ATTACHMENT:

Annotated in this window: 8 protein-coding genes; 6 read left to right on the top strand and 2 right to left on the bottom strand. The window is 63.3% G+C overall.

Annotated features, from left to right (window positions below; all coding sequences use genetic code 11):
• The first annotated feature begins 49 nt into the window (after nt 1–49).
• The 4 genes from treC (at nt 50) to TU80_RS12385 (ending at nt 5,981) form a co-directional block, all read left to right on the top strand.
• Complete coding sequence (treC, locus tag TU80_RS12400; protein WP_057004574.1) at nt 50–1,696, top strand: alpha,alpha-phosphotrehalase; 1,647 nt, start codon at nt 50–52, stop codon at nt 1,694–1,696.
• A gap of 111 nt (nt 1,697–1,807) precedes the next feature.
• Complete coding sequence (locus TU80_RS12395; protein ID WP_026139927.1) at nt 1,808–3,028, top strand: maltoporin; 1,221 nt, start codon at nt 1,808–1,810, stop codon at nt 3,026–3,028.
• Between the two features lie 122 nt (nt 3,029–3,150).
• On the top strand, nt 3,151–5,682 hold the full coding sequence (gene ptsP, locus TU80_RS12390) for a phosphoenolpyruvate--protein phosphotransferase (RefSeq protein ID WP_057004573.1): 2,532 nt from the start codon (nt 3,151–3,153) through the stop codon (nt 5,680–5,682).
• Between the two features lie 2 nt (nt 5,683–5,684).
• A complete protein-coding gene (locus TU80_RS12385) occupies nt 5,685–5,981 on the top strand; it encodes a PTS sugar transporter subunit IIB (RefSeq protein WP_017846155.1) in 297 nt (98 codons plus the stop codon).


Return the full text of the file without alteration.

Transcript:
Annotated in this window: 8 protein-coding genes; 6 read left to right on the top strand and 2 right to left on the bottom strand. The window is 63.3% G+C overall.

Annotated features, from left to right (window positions below; all coding sequences use genetic code 11):
• The first annotated feature begins 49 nt into the window (after nt 1–49).
• The 4 genes from treC (at nt 50) to TU80_RS12385 (ending at nt 5,981) form a co-directional block, all read left to right on the top strand.
• Complete coding sequence (treC, locus tag TU80_RS12400; protein WP_057004574.1) at nt 50–1,696, top strand: alpha,alpha-phosphotrehalase; 1,647 nt, start codon at nt 50–52, stop codon at nt 1,694–1,696.
• A gap of 111 nt (nt 1,697–1,807) precedes the next feature.
• Complete coding sequence (locus TU80_RS12395; protein ID WP_026139927.1) at nt 1,808–3,028, top strand: maltoporin; 1,221 nt, start codon at nt 1,808–1,810, stop codon at nt 3,026–3,028.
• Between the two features lie 122 nt (nt 3,029–3,150).
• On the top strand, nt 3,151–5,682 hold the full coding sequence (gene ptsP, locus TU80_RS12390) for a phosphoenolpyruvate--protein phosphotransferase (RefSeq protein ID WP_057004573.1): 2,532 nt from the start codon (nt 3,151–3,153) through the stop codon (nt 5,680–5,682).
• Between the two features lie 2 nt (nt 5,683–5,684).
• A complete protein-coding gene (locus TU80_RS12385) occupies nt 5,685–5,981 on the top strand; it encodes a PTS sugar transporter subunit IIB (RefSeq protein WP_017846155.1) in 297 nt (98 codons plus the stop codon).